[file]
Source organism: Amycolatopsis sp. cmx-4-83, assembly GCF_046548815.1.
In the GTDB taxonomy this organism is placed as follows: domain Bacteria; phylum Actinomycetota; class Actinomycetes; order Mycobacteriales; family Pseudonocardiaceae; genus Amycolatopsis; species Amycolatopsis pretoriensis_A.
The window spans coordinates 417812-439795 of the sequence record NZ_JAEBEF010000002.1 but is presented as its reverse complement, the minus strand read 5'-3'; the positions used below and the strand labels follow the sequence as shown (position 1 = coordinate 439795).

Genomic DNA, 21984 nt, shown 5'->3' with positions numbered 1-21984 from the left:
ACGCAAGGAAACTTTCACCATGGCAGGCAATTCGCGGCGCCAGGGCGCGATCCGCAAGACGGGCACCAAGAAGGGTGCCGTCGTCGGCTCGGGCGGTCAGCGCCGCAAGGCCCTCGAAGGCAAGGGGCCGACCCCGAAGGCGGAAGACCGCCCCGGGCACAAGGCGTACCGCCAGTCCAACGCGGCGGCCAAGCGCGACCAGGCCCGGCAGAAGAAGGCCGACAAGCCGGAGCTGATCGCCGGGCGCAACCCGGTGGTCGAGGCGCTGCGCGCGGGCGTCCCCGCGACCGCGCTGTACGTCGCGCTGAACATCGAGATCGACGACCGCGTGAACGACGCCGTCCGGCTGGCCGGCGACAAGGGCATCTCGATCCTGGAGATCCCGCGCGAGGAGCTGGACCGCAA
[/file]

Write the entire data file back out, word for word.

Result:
Source organism: Amycolatopsis sp. cmx-4-83, assembly GCF_046548815.1.
In the GTDB taxonomy this organism is placed as follows: domain Bacteria; phylum Actinomycetota; class Actinomycetes; order Mycobacteriales; family Pseudonocardiaceae; genus Amycolatopsis; species Amycolatopsis pretoriensis_A.
The window spans coordinates 417812-439795 of the sequence record NZ_JAEBEF010000002.1 but is presented as its reverse complement, the minus strand read 5'-3'; the positions used below and the strand labels follow the sequence as shown (position 1 = coordinate 439795).

Genomic DNA, 21984 nt, shown 5'->3' with positions numbered 1-21984 from the left:
ACGCAAGGAAACTTTCACCATGGCAGGCAATTCGCGGCGCCAGGGCGCGATCCGCAAGACGGGCACCAAGAAGGGTGCCGTCGTCGGCTCGGGCGGTCAGCGCCGCAAGGCCCTCGAAGGCAAGGGGCCGACCCCGAAGGCGGAAGACCGCCCCGGGCACAAGGCGTACCGCCAGTCCAACGCGGCGGCCAAGCGCGACCAGGCCCGGCAGAAGAAGGCCGACAAGCCGGAGCTGATCGCCGGGCGCAACCCGGTGGTCGAGGCGCTGCGCGCGGGCGTCCCCGCGACCGCGCTGTACGTCGCGCTGAACATCGAGATCGACGACCGCGTGAACGACGCCGTCCGGCTGGCCGGCGACAAGGGCATCTCGATCCTGGAGATCCCGCGCGAGGAGCTGGACCGCAA